What not to wear: academic edition



It can be really tricky figuring out what to wear as an academic, or a post-grad research student.

We are attempting to balance the competing demands of a profession that requires us to look knowledgeable and trustworthy (aka ‘read my work, I know what I’m talking about!’) as well as approachable to our students. This has to be achieved with outfits comfortable enough for the long stretches of time in which we sit typing, stand lecturing, or hurry from Building A on one side of campus to Annex K on the other, all whilst exuding a calm, capable vibe.

No wonder the Thesis Whisperer’s last post on ‘What Not To Wear: Academic Edition’ evoked so many personal (and often relieved) responses. Yet I wonder if underpinning this consideration in the minds of some is a nagging sense that the question of what to wear as an academic shouldn’t matter. If we must be judged at all, shouldn’t it be on the merits of our work and teaching rather than our outfits?

I have written on the importance of appearances before, and firmly believe that aesthetics (and consequently, our dress) are fundamental to humans; part of how we make sense of each other in our social worlds and also a source of pleasure. Dress is important because whether you like it or not, we read other people visually according to how they present themselves. To participate in this social activity does not make us superficial, even though such evaluations operate on a surface level, and so it is worth considering what messages our dress as academics convey about us.

I am generally not one to dictate to people what they should wear. Part of what makes fashion a compelling area of study for me is the different ways that people engage with it and find ways to visually articulate a sense of their own individuality through clothing. That said, I would always advocate a thoughtful approach to dressing for the demands of your work and finding ways to meet those demands whilst still enjoying what you wear.

For example, last year I attended my first conference cocktail party and I had a momentary mental blank as to how I should dress. Not only did I want to put on something I liked that was appropriate for the occasion, I didn’t know a single person there. So I decided to wear one of my favourite dresses, a vibrant blue and pea green vintage wool number, reasoning that, even if I looked like an anomaly, at least it would be a talking point so I could meet people- and it worked! I met a number of lovely academics that night, most of whom approached me to ask about the provenance of my dress.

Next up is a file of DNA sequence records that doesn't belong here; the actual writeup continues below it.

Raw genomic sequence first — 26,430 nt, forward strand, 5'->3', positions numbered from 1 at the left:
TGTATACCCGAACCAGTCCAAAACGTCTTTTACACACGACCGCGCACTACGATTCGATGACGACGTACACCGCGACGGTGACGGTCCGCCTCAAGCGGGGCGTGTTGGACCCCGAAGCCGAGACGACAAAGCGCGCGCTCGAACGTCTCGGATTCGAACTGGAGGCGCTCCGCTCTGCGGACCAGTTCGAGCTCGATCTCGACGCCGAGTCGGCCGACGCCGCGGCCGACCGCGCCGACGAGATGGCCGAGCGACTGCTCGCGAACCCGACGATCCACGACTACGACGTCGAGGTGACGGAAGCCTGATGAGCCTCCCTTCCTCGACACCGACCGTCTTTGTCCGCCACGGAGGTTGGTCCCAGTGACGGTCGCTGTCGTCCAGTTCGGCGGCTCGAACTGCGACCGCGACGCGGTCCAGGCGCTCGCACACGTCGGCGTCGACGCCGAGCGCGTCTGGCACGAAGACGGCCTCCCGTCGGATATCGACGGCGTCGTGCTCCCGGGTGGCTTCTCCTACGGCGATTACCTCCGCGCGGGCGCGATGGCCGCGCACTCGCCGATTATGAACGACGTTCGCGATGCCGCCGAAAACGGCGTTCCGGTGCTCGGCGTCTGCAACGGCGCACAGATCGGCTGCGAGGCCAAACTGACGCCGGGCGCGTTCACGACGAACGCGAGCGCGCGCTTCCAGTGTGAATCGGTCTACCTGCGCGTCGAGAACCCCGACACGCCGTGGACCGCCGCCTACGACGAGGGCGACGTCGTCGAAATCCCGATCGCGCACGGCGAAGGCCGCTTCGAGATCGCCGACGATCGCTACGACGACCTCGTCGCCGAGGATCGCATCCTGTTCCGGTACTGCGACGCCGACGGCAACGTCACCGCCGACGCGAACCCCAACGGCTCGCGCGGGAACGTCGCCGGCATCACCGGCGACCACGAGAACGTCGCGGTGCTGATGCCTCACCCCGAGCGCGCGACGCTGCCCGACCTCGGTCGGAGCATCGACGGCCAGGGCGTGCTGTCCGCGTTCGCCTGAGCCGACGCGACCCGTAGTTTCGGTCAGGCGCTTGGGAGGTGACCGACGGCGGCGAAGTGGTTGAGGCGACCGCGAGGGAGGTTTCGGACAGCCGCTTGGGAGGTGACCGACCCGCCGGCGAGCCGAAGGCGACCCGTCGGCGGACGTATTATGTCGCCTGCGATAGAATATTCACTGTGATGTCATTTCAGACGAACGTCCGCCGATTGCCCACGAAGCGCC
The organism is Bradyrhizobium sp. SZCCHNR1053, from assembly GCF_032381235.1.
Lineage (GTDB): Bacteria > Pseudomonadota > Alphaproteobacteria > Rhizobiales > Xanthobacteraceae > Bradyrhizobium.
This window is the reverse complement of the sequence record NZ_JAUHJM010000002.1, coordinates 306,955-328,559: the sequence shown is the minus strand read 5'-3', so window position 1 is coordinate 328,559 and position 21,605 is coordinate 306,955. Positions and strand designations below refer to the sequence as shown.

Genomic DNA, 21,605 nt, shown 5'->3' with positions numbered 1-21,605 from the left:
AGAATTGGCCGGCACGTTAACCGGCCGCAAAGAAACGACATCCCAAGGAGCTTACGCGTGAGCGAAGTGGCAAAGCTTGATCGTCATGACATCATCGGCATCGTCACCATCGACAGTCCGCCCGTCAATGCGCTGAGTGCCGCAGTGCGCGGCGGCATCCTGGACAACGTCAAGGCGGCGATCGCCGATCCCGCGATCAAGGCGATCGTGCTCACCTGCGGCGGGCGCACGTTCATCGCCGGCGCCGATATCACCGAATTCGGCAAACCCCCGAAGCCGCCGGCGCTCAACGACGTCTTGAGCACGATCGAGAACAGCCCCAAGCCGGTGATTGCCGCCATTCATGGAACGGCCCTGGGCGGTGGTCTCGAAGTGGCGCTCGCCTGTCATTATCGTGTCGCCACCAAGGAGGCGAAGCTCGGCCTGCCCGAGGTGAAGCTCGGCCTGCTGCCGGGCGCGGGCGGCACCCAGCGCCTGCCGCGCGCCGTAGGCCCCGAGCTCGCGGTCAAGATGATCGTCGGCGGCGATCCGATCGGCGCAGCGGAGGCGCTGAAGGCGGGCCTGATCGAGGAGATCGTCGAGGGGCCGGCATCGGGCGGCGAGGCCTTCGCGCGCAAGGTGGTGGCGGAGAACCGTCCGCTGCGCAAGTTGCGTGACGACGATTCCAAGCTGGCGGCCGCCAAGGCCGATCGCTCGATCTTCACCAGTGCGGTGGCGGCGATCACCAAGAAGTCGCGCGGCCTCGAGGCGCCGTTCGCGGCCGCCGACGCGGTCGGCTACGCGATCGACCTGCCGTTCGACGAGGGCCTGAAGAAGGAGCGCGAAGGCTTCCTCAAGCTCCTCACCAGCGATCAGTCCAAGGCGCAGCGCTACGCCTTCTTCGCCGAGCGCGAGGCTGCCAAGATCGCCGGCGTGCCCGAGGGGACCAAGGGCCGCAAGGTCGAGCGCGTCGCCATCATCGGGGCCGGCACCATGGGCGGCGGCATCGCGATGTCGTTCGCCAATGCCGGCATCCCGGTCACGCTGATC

Aside from potentially acting as a talking point, what else can we ask of our clothes? I think in general the ideal is for our academic dress to communicate authority, knowledge and professionalism. How you do that is up to you, though there are some great recommendations of stores and looks (and examples of that perennial academic staple, elbow patches) in the comments section of the last post and Thesis Whisperer’s Pinterest board. For the time being, here are a few suggestions that may prove useful:

Well-cut clothes in good quality fabrics are a great place to start.

This may seem like stating the obvious, but a jacket with a seam that sits right on top of the shoulder or trousers that skim straight through the leg are both flattering and indicate that you know what you’re doing. A menswear shop that sells suits, a good department store or a quality vintage shop should be able to help you out.

When packing for conferences, choose clothes that are low-maintenance and won’t crush.

Stay away from linen, delicate silks and chiffon unless your room has an iron – it’s one less thing you need to worry about (especially if you’re like me and are always convinced that your PowerPoint presentation is going to glitch at the crucial moment!). Leather, fake leather or fabric shoes in classic shapes – a pump, a brogue, a loafer, a ballet flat – are preferable to white sports shoes every time (unless you are doing sports psychology or something, in which case carry on.)

If you look young, don’t ‘dress young’

Or else you may risk being mistaken for a student by colleagues who don’t know you. This happened to me when I recently went to collect work for marking and was taken for one of the students of the course I teach. Embarrassing for all involved, though I blame my oversized jumper not the mortified admin assistant.

Don’t make the mistake of thinking that ‘clever’ is synonymous with ‘unkempt’

As if to indicate that you spend too much time thinking about your research to bother about your clothes. You got dressed too, didn’t you? It’s as easy to reach for something without holes, that is properly hemmed, clean, stain and pill-free as it is to reach for the threadbare velvet jacket from your student days at the Sorbonne so just… don’t.

And lastly, but most importantly, wear outfits that make you feel great.

If you can find clothes that make you feel confident and bright when you put them on, that’s half the work done right there. If they contribute to a look that’s polished, authoritative and comfortable, that’s the ball game. And if you can have fun with what you wear– swap your black opaque tights for patterned ones, dress an Edwardian blouse with a high-waisted skirt or pair a pink blazer with your navy trousers– so much the better.

Some of my favourite lecturers were the ones who wore red suspenders and spotted socks with their sensible shoes; it adds an element of fun and visual interest to the classroom, which is wonderful. Being serious does not exclude a sense of fun, after all. And furthermore, being an academic is such an individual pursuit ­– our ideas are our own, and often our work can contribute so much to our sense of self. Why not carry a sense of that self into our dress as well?